The event is free to RSL members and fellows, who can book here. Public tickets at a cost of £10/£8 will be available via the National Portrait Gallery website, beginning in early May.

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The Katherine Mansfield Society has surplus paperback copies of its 2018 yearbook, Katherine Mansfield and Virginia Woolf, published by Edinburgh University Press. Its cover features the well-known Vanessa Bell painting “The Other Room,” which dates to the late 1930s.

Members of  the Virginia Woolf Society of Great Britain can purchase a copy for £20, the same rate offered to Mansfield Society members. The price includes worldwide postage.

The volume includes essays by world-renowned Woolf scholars, as well as a new play based on “Slater’s Pins,” along with Ali Smith’s memorable National Portrait Gallery talk on Woolf and Mansfield.

Also included in the Mansfield-Woolf volume are:

  • “Introduction: Thinking Sideways through One’s Sisters” by Christine Froula
  • “Dangerous Reading in Mansfield’s Stories and Woolf’s ‘The Fisherman and His Wife’” by Brian Richardson
  • “A Conversation Set to Flowers: Beyond the Origins of Kew Gardens” by Karina Jakubowicz
  • “Seated between ‘Geniuses’: Conrad Aiken’s Imaginative and Critical Responses to Katherine Mansfield and Virginia Woolf” by Sydney Janet Kaplan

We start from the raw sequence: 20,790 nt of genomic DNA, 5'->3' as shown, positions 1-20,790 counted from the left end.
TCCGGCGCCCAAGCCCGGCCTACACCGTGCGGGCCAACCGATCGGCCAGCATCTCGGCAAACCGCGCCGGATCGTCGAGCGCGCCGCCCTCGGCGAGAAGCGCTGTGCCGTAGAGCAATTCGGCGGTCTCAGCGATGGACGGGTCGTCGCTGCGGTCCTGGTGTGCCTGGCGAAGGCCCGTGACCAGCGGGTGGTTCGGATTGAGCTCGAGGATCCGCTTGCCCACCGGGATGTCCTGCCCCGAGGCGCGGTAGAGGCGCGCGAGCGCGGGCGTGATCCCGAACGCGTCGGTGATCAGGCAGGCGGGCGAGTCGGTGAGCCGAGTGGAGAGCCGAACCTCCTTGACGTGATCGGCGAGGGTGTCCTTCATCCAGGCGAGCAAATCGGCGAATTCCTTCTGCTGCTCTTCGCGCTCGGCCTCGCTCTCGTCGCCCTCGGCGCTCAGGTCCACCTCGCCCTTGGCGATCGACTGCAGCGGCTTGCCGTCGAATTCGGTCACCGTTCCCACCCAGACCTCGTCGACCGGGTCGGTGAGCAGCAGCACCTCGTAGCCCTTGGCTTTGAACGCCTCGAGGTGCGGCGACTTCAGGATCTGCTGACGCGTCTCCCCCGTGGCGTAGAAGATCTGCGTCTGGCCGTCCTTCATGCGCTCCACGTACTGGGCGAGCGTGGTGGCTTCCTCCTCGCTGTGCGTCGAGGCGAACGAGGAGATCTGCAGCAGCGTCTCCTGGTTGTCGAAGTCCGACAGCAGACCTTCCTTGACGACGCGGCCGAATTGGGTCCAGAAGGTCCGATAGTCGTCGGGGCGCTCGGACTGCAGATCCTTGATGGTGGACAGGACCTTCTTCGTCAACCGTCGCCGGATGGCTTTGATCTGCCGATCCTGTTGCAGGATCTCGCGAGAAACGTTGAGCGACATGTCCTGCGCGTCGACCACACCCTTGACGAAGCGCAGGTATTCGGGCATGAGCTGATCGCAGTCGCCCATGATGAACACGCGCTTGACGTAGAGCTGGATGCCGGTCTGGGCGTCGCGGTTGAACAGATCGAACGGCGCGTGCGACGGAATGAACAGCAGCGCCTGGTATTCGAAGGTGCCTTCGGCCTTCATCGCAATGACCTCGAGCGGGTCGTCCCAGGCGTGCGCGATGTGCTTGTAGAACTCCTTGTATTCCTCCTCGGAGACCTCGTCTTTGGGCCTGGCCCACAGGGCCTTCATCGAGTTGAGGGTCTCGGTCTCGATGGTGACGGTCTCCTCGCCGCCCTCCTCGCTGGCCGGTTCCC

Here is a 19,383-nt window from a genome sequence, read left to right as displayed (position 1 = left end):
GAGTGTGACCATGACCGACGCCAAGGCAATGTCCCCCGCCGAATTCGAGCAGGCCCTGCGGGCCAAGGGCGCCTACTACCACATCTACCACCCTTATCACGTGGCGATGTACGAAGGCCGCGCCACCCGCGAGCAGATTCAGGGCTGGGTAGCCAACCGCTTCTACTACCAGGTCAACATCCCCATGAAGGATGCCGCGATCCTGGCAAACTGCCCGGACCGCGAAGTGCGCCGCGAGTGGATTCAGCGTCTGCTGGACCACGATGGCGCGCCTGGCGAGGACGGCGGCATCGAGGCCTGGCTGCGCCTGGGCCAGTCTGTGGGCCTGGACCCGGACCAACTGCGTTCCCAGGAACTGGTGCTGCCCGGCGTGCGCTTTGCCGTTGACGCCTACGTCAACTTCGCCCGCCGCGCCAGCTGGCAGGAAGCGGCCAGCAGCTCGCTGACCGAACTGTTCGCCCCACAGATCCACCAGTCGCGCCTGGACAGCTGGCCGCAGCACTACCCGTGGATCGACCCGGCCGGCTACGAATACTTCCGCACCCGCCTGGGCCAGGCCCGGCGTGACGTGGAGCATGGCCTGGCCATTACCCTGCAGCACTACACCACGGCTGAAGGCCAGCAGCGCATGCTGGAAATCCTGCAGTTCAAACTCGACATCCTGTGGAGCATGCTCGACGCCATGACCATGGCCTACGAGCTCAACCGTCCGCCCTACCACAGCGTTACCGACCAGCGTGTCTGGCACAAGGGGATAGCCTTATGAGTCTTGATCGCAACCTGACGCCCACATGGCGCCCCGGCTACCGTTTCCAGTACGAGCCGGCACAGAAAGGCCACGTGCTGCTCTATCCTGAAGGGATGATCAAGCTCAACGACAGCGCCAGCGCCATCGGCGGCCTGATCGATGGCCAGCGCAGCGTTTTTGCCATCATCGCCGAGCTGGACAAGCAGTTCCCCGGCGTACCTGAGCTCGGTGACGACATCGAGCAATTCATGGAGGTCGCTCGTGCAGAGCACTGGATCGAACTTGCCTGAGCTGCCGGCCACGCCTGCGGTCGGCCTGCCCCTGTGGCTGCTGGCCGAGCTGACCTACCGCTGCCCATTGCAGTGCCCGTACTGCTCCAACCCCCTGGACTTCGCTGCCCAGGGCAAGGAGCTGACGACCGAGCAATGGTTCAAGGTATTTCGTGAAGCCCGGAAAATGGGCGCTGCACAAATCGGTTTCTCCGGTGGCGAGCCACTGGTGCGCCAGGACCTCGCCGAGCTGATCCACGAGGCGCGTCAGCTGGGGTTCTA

Interested members can visit the Katherine Mansfield Society shop, scroll down until they see the volume on Mansfield and Woolf, which is the second item from the top, and click on the ‘member’ rate.

VWSGB members may also purchase other volumes in the shop at the member rate.

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Dr. Trudi Tate of the University of Cambridge has shared a review of Jane de Gay’s new book, Virginia Woolf and Christian Culture (2018). Jane is professor of English literature at Leeds Trinity University.

Read the review on the Literature Cambridge website.

Woolf and Christian Culture (2018). Read it here.

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Here’s an April Fool from Virginia Woolf, courtesy of Maggie Humm via Facebook.